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Impact of a decision aid on newly diagnosed prostate cancer patients' understanding of active surveillance

American researchers conducted a cross-sectional study on men with early stage prostate cancer who are given evidence based information.

Men with early stage prostate cancer who are given evidence based information, which includes patient accounts of living with the disease, are more likely to better comprehend the basis and justification for active surveillance as their management option.

American researchers conducted a cross-sectional study among 450 men with localised low-risk disease who were seen at Dartmouth Hitchcock Medical Centre, New Hampshire, during the period August 2007 to February 2011.

The men were sent a fact-based prostate cancer treatment decision aid (video or DVD based), which supplemented the face to face consultation and counselling. They also received text-based information including National Comprehensive Cancer Network patient guidelines and details of available formal and informal support.

Reasoning questionnaires

As well as reporting on demographic details, the men completed questionnaires assessing their understanding of the reasoning for active surveillance versus immediate surgery or

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Picture: Chris Woods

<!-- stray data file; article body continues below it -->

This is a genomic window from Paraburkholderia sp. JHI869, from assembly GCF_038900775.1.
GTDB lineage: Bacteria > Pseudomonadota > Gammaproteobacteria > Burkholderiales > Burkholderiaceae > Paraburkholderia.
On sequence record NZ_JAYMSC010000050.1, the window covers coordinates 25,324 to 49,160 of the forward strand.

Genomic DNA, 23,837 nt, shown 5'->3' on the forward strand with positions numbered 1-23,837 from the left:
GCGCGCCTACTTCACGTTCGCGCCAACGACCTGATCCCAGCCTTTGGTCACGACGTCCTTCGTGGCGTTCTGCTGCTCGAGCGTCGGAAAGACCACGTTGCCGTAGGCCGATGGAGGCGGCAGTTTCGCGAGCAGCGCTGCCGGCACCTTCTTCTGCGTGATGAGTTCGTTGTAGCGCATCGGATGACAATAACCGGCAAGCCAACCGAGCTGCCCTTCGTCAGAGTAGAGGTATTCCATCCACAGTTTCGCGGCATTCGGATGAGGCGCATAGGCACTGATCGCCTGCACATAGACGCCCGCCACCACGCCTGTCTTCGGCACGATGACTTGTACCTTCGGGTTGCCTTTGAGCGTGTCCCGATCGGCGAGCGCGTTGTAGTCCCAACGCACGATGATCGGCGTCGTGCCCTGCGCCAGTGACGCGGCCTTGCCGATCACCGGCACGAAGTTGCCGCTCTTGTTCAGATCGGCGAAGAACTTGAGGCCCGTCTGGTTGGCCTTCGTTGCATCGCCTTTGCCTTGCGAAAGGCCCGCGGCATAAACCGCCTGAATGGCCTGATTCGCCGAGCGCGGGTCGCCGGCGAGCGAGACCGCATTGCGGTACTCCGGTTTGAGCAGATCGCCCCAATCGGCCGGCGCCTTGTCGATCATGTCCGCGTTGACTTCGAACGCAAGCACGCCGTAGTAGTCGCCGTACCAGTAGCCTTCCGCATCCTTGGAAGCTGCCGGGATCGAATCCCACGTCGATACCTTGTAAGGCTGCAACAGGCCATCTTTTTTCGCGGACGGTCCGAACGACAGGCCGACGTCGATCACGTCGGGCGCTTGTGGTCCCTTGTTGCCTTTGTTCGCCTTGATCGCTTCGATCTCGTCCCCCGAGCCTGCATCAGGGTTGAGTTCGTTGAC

Men with early stage prostate cancer who are given evidence based information, which includes patient accounts of living with the disease, are more likely to better comprehend the basis and justification for active surveillance as their management option.

American researchers conducted a cross-sectional study among 450 men with localised low-risk disease who were seen at Dartmouth Hitchcock Medical Centre, New Hampshire, during the period August 2007 to February 2011.

The men were sent a fact-based prostate cancer treatment decision aid (video or DVD based), which supplemented the face to face consultation and counselling. They also received text-based information including National Comprehensive Cancer Network patient guidelines and details of available formal and informal support.

Reasoning questionnaires

As well as reporting on demographic details, the men completed questionnaires assessing their understanding of the reasoning for active surveillance versus immediate surgery or radiation treatment, and their knowledge of the survival of men with early stage prostate cancer.

A total of 53% of men who viewed the decision aid materials answered both questions correctly, compared to 30% of patients who did not watch the material. After multivariable logistic regression modelling adjustments, men who used the decision aids were almost three times as likely to answer the two questions accurately.

The authors suggest the findings from this illustrate the utility of providing information about active surveillance as a practicable and possible treatment decision.


Formica MK, Watson , Seigne JD et al (2017). Patient Education and Counselling 100, 5, 812-817. doi: 10.1016/j.pec.2016.11.019.

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